September 5, 2017 at 3:32 p.m.

A day in the life of the Molitor girls

Show preparations make for a chaotic day on Aug. 1
Maria (left) and Angela Molitor (right) clean up the barn and bed the stalls as Maggie and Abby wash the cows on the morning of Aug. 1. <br /><!-- 1upcrlf -->PHOTO BY JENN JANAK
Maria (left) and Angela Molitor (right) clean up the barn and bed the stalls as Maggie and Abby wash the cows on the morning of Aug. 1. <br /><!-- 1upcrlf -->PHOTO BY JENN JANAK

By by Jenn Janak- | Comments: 0 | Leave a comment

SAUK CENTRE, Minn. - The Molitor sisters were up before sunrise on Aug. 1, preparing for the Stearns County 4-H dairy show.
For Abby (17), Angela (13) and Maggie (11), showing their dairy cattle is just another advantage of living on a farm.
"Our older sister, Leah, got us started in showing," Angela said. "We've been doing it ever since."
The Molitors, in partnership with their uncle, Tom, live on a 230-cow organic dairy in Stearns County near Rockville, Minn. They also run 700 acres of cropland.
The day started as Abby, Angela and Maggie crawled out of bed at 4:45 a.m. and made their way down to the dairy barn at the fairgrounds to begin washing the fair cows.
During the week of the county fair, the Molitor sisters stayed overnight in their camper, while their father kept up with the dairy at home.
"The girls have it down to a science," said their father, Joe. "I don't do any work with the fair, just the extra stuff."
This year, the sisters brought 20 cows from their farm; 12 of which they showed themselves and the other eight were being leased to young members of the Sauk Valley 4-H club.
"The best part of the 4-H dairy project is getting to hang out with all the other 4-Hers," Maggie said.
As Maggie and Abby began taking the animals out to the wash racks, Angela started cleaning the stalls with the help of their older sister, Maria (19).
This would have been Maria's last year showing, however, she opted not to after spending most of her summer studying cosmetology at Ridgewater College in Willmar. She will be graduating from the program in November.
"I was way too busy with school to show cattle this year," Maria said. "But I didn't have the heart to end it."
As the cows came back one by one from being washed, Angela prepared to give them grain and hay.
The sun arose in the sky and the radio was turned up loud for all to hear.
Nearly two and a half hours later all the cows were washed and laying in fresh straw. Maggie carried clean pails and brushes in from the wash rack.
Angela and Maria quickly swept the aisle and around their tack area before heading back to the camper to join their sisters for breakfast.
When 8 a.m. rolled around, the Molitor sisters were back in the barn ready to start toplines and any last minute touch ups.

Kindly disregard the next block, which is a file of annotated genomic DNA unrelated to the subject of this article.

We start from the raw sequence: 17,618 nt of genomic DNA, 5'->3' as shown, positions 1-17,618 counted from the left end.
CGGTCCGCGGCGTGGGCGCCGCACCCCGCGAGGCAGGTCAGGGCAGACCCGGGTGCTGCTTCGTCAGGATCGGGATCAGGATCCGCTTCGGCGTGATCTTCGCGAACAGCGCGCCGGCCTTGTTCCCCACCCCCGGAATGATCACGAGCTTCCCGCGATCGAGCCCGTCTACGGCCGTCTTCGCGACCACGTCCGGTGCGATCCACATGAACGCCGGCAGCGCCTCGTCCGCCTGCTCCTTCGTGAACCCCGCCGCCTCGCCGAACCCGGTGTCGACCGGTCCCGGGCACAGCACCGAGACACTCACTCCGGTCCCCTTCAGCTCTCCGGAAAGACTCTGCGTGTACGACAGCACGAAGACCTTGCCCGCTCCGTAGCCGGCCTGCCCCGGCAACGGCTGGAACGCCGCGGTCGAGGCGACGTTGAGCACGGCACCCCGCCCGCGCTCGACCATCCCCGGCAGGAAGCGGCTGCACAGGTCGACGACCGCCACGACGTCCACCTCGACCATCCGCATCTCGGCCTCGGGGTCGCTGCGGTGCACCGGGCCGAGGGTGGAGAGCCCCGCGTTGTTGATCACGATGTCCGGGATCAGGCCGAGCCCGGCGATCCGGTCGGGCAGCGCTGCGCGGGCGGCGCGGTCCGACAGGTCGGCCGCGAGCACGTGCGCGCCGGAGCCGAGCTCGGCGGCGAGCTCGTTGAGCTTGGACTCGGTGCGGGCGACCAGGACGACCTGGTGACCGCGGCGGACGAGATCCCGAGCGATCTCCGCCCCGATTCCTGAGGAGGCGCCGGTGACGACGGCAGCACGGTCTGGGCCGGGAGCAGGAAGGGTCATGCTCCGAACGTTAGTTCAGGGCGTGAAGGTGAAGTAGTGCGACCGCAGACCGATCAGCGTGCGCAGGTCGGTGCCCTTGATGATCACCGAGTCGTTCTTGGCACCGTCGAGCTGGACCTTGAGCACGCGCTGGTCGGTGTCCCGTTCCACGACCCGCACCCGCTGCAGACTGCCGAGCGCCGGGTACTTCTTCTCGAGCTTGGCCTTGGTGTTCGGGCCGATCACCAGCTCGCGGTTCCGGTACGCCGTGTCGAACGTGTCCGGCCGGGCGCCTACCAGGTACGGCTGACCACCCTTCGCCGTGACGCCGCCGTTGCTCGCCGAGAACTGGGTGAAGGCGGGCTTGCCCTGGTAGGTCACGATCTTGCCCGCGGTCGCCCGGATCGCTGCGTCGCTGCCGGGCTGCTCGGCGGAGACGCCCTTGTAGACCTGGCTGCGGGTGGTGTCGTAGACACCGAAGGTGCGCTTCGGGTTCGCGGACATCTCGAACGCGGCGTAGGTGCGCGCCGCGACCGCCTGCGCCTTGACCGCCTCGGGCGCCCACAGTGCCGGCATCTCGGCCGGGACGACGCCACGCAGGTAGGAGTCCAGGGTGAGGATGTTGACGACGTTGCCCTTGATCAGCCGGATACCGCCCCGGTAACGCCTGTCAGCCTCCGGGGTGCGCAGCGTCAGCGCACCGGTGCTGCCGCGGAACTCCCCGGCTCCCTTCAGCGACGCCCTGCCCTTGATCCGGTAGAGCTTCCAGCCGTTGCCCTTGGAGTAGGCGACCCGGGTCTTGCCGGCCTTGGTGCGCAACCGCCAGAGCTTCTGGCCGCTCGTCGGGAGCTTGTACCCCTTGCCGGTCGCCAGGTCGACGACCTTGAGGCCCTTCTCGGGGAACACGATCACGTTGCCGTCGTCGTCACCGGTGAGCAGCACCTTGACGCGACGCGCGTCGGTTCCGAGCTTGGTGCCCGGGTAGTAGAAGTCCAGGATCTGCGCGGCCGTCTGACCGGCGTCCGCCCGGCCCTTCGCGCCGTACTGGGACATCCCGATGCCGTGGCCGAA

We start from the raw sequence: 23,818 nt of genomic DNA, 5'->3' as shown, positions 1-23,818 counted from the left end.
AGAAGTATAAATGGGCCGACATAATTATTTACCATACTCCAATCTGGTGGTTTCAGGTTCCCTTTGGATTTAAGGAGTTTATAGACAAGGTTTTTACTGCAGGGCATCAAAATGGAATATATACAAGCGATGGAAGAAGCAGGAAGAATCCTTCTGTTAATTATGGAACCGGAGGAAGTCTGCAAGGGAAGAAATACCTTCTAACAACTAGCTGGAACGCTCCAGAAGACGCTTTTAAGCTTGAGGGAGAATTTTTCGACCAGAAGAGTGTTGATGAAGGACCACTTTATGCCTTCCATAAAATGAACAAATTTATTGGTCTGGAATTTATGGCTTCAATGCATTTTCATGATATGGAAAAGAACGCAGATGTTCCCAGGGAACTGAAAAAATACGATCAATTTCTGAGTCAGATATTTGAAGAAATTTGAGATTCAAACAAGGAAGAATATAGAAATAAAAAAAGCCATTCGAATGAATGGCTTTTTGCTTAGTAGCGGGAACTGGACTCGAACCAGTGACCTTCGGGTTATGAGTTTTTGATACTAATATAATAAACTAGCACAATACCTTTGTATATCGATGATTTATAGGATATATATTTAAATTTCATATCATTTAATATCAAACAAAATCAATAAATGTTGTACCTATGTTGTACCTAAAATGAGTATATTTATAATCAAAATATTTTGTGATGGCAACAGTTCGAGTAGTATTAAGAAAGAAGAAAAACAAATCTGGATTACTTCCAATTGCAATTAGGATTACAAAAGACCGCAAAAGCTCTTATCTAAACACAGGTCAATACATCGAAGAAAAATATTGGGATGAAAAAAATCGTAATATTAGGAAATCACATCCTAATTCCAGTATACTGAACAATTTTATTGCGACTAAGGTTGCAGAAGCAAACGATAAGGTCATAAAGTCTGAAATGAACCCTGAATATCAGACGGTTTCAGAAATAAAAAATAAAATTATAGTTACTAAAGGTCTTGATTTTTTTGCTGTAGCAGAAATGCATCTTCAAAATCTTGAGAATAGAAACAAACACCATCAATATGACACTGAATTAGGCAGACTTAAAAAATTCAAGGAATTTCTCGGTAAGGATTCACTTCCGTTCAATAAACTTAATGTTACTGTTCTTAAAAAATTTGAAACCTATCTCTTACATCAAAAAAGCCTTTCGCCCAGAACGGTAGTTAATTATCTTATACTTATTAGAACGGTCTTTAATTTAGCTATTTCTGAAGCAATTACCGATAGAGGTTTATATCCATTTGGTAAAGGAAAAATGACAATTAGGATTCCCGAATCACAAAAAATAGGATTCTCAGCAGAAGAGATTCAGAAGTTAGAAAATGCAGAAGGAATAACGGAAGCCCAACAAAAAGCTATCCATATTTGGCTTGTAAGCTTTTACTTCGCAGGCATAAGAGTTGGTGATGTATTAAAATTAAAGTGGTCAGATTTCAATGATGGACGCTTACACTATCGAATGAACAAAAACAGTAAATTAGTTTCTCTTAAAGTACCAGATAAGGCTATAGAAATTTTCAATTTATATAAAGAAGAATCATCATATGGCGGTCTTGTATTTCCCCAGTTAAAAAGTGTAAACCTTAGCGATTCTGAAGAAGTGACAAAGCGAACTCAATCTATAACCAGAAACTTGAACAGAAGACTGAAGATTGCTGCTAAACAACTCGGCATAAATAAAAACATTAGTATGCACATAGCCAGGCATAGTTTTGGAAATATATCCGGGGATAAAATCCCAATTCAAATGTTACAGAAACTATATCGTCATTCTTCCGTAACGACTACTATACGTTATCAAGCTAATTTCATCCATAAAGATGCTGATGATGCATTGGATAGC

Maria took the time to show Angela and Maggie how to properly fit their calves.
"I really appreciate my older sisters," Maggie said. "They help me clip, wash and teach me what to do with the toplines."
Once Maggie was done fitting her heifers, she was in charge of watching the cows to make sure they stayed clean until the show.
By 9:30 a.m., all the cows had been fitted and were ready for the 4-H dairy show.
"It's all pretty calm right now, but an hour before the show everything gets so crazy," Maggie said.
The Molitor sisters sat around the tack area with other members of their club and quizzed each other on dairy knowledge, mentally preparing for the show.
"It's really a fun experience to show with my sisters," Angela said. "It's nice to know my sisters are around if I need help."
Abby added, "The friends you make in the barns makes the experience ten times better."
Time passed and it was finally time for Abby, Angela and Maggie to get dressed in their show whites.
Their family arrived and watched the cows while the girls ran to get changed.
At 11:30 a.m., the family grabbed a quick lunch that a fellow 4-H parent had made for the entire club.
"Show time is such a stressful time for everyone," Angela said. "Someone has to watch the cows while we change clothes and swap cows throughout the day."
Minutes before 12:30 p.m., the Molitor girls are ready to go.
Abby expressed her appreciation for being able to show off her dairy cows at the fair.
"The greatest feeling is when you're in the show ring and the thrill of receiving a ribbon," Abby said. "It's so rewarding and worth all the hard work."
As the show went on, Maria passed out ribbons as a Stearns County Dairy Princess.
The day came to an end with Abby, Angela and Maggie receiving State Fair trips, however, Maggie couldn't accept hers, as she is still too young.
As the Molitor sisters picked up after the show, they reminisced about the experience, knowing that it's just another day in the life of young dairy enthusiasts - and they get to do it all again in two weeks at the Great Minnesota Get Together.[[In-content Ad]]


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